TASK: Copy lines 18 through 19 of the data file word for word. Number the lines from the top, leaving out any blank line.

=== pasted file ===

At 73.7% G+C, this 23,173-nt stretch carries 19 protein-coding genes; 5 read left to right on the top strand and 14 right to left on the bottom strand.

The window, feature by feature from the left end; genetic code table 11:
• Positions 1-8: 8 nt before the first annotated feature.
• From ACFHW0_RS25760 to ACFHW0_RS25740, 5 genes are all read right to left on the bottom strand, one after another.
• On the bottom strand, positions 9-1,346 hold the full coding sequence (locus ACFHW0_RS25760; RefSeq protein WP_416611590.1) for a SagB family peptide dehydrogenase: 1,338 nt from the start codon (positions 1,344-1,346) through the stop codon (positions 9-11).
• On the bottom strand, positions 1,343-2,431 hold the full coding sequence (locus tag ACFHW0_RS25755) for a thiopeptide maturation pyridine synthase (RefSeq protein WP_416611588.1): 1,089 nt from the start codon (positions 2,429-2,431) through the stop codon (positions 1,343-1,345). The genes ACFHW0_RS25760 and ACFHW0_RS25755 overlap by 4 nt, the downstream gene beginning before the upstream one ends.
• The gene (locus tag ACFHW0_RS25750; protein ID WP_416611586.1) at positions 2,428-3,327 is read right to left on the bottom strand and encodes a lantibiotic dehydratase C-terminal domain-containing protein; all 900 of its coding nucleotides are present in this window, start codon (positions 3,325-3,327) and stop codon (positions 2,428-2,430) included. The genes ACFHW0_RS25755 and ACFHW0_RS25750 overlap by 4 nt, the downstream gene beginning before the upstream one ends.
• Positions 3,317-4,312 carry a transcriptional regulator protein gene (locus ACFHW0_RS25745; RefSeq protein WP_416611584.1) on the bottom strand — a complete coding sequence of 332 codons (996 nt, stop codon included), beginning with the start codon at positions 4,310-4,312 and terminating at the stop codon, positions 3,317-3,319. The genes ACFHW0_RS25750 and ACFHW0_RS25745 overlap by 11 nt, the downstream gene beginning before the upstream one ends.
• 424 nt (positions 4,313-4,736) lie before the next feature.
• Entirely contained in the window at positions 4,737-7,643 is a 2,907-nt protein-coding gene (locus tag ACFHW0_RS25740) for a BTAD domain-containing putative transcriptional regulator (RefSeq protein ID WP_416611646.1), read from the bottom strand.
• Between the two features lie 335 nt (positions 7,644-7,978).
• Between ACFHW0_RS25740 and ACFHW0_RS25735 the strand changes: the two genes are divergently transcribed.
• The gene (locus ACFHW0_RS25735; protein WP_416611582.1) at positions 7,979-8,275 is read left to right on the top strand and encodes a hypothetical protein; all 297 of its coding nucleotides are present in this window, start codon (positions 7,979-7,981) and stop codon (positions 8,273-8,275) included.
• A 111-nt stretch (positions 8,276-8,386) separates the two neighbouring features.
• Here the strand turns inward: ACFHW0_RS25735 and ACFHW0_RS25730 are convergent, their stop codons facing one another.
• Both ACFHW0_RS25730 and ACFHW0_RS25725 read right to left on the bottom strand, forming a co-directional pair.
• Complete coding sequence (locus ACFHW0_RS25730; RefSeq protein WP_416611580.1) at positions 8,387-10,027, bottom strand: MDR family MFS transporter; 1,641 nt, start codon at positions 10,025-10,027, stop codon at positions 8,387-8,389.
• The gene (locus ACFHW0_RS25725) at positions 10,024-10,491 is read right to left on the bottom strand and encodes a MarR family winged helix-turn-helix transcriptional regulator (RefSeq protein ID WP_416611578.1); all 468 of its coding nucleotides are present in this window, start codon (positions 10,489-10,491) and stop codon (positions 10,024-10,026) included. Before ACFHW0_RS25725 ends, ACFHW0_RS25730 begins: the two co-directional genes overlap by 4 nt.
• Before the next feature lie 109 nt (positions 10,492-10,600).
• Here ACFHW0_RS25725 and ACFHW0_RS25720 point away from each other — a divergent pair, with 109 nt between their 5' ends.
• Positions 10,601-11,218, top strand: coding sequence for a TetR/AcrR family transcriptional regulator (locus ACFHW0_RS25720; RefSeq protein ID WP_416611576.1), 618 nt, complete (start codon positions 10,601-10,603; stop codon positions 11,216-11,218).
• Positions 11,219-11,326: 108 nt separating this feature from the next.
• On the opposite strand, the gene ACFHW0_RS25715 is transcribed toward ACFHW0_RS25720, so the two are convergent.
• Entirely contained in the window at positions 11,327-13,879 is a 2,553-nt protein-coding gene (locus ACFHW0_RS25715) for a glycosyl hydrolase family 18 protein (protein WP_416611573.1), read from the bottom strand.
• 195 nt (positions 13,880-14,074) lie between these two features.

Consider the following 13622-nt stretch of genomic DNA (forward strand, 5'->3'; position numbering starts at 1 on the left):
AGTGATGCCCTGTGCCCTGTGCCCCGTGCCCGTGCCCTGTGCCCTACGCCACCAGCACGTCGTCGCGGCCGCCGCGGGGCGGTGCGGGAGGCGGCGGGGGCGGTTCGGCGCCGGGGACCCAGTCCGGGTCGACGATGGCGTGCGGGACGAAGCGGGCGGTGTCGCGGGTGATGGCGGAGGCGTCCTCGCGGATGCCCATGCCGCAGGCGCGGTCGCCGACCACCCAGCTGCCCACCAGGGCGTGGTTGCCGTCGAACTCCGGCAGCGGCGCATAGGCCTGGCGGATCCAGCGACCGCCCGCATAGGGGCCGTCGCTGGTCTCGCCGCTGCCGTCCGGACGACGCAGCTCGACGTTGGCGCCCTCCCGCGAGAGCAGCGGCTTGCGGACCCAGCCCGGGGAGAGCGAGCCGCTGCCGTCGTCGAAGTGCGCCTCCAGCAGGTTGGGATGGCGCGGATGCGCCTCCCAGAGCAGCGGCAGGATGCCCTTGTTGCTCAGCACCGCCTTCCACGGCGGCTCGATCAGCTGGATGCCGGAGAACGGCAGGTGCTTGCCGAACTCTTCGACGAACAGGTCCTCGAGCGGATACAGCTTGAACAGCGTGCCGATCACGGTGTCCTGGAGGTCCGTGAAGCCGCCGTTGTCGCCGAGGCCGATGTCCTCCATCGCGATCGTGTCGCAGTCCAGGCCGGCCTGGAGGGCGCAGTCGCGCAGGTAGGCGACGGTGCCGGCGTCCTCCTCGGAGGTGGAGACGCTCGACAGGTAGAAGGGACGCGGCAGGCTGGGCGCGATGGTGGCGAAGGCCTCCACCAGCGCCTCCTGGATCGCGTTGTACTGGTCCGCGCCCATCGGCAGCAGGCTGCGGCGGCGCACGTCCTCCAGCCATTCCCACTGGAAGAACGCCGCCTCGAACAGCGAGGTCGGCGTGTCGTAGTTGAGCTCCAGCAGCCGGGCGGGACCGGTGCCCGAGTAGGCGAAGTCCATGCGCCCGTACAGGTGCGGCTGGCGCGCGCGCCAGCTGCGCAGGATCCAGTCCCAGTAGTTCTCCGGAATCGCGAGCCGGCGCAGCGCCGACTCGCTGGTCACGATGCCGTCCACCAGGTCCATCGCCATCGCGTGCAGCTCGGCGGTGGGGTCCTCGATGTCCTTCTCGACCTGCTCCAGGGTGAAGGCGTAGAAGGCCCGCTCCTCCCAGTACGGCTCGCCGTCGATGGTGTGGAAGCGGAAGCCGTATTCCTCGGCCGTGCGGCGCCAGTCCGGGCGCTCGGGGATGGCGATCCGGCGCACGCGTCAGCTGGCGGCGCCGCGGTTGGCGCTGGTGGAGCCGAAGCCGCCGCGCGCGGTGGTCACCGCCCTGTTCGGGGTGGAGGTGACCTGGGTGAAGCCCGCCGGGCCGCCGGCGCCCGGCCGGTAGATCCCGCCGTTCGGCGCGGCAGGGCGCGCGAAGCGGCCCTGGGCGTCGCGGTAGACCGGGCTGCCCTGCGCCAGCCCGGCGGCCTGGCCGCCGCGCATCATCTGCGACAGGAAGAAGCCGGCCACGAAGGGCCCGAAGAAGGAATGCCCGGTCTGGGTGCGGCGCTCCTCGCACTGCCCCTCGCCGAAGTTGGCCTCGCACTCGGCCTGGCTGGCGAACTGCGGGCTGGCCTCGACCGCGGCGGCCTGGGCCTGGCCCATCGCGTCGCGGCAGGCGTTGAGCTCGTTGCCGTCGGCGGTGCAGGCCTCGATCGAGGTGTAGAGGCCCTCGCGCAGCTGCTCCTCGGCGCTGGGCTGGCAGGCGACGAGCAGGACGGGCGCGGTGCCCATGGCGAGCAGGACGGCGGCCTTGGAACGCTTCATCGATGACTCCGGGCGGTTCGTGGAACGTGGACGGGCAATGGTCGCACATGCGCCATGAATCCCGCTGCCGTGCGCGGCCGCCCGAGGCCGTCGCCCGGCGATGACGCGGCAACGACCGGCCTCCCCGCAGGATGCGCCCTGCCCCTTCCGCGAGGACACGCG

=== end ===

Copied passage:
• The gene (locus ACFHW0_RS25725) at positions 10,024-10,491 is read right to left on the bottom strand and encodes a MarR family winged helix-turn-helix transcriptional regulator (RefSeq protein ID WP_416611578.1); all 468 of its coding nucleotides are present in this window, start codon (positions 10,489-10,491) and stop codon (positions 10,024-10,026) included. Before ACFHW0_RS25725 ends, ACFHW0_RS25730 begins: the two co-directional genes overlap by 4 nt.
• Before the next feature lie 109 nt (positions 10,492-10,600).